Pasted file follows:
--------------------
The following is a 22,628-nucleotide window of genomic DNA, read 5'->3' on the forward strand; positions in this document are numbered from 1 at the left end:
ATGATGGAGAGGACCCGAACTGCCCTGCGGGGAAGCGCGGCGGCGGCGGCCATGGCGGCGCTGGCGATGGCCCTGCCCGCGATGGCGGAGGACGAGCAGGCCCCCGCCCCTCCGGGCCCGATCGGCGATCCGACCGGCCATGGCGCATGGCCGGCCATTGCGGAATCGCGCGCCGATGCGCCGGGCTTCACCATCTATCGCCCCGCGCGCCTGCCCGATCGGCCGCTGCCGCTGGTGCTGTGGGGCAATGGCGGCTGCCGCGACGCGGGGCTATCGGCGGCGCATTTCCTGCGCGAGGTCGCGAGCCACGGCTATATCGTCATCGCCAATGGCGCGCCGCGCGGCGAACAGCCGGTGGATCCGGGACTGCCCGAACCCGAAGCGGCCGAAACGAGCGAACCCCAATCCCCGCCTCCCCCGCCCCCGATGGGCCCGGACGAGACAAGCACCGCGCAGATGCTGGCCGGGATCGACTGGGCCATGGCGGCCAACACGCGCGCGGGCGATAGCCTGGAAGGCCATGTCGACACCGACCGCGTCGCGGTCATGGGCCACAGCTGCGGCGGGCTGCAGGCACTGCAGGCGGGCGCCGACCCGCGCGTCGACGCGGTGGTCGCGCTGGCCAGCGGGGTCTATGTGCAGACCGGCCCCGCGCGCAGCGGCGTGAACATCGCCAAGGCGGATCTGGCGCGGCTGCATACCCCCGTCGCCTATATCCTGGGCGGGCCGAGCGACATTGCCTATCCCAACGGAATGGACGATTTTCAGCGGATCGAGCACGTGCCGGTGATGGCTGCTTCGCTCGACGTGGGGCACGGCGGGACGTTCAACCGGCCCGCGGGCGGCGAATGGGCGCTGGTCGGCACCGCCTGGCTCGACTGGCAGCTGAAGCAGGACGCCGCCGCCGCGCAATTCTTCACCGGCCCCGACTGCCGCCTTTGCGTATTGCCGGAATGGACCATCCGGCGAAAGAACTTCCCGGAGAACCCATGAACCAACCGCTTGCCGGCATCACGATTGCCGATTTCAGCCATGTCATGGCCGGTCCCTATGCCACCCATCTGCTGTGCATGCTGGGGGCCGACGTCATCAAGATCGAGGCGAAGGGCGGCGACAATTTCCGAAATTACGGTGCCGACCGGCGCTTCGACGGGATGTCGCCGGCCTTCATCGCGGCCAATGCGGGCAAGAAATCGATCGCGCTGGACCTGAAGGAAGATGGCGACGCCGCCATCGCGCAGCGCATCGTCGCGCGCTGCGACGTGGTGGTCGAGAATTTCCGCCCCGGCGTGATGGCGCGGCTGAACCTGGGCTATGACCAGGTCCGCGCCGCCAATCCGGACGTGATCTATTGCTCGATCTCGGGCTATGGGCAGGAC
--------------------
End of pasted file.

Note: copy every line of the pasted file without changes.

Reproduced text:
The following is a 22,628-nucleotide window of genomic DNA, read 5'->3' on the forward strand; positions in this document are numbered from 1 at the left end:
ATGATGGAGAGGACCCGAACTGCCCTGCGGGGAAGCGCGGCGGCGGCGGCCATGGCGGCGCTGGCGATGGCCCTGCCCGCGATGGCGGAGGACGAGCAGGCCCCCGCCCCTCCGGGCCCGATCGGCGATCCGACCGGCCATGGCGCATGGCCGGCCATTGCGGAATCGCGCGCCGATGCGCCGGGCTTCACCATCTATCGCCCCGCGCGCCTGCCCGATCGGCCGCTGCCGCTGGTGCTGTGGGGCAATGGCGGCTGCCGCGACGCGGGGCTATCGGCGGCGCATTTCCTGCGCGAGGTCGCGAGCCACGGCTATATCGTCATCGCCAATGGCGCGCCGCGCGGCGAACAGCCGGTGGATCCGGGACTGCCCGAACCCGAAGCGGCCGAAACGAGCGAACCCCAATCCCCGCCTCCCCCGCCCCCGATGGGCCCGGACGAGACAAGCACCGCGCAGATGCTGGCCGGGATCGACTGGGCCATGGCGGCCAACACGCGCGCGGGCGATAGCCTGGAAGGCCATGTCGACACCGACCGCGTCGCGGTCATGGGCCACAGCTGCGGCGGGCTGCAGGCACTGCAGGCGGGCGCCGACCCGCGCGTCGACGCGGTGGTCGCGCTGGCCAGCGGGGTCTATGTGCAGACCGGCCCCGCGCGCAGCGGCGTGAACATCGCCAAGGCGGATCTGGCGCGGCTGCATACCCCCGTCGCCTATATCCTGGGCGGGCCGAGCGACATTGCCTATCCCAACGGAATGGACGATTTTCAGCGGATCGAGCACGTGCCGGTGATGGCTGCTTCGCTCGACGTGGGGCACGGCGGGACGTTCAACCGGCCCGCGGGCGGCGAATGGGCGCTGGTCGGCACCGCCTGGCTCGACTGGCAGCTGAAGCAGGACGCCGCCGCCGCGCAATTCTTCACCGGCCCCGACTGCCGCCTTTGCGTATTGCCGGAATGGACCATCCGGCGAAAGAACTTCCCGGAGAACCCATGAACCAACCGCTTGCCGGCATCACGATTGCCGATTTCAGCCATGTCATGGCCGGTCCCTATGCCACCCATCTGCTGTGCATGCTGGGGGCCGACGTCATCAAGATCGAGGCGAAGGGCGGCGACAATTTCCGAAATTACGGTGCCGACCGGCGCTTCGACGGGATGTCGCCGGCCTTCATCGCGGCCAATGCGGGCAAGAAATCGATCGCGCTGGACCTGAAGGAAGATGGCGACGCCGCCATCGCGCAGCGCATCGTCGCGCGCTGCGACGTGGTGGTCGAGAATTTCCGCCCCGGCGTGATGGCGCGGCTGAACCTGGGCTATGACCAGGTCCGCGCCGCCAATCCGGACGTGATCTATTGCTCGATCTCGGGCTATGGGCAGGAC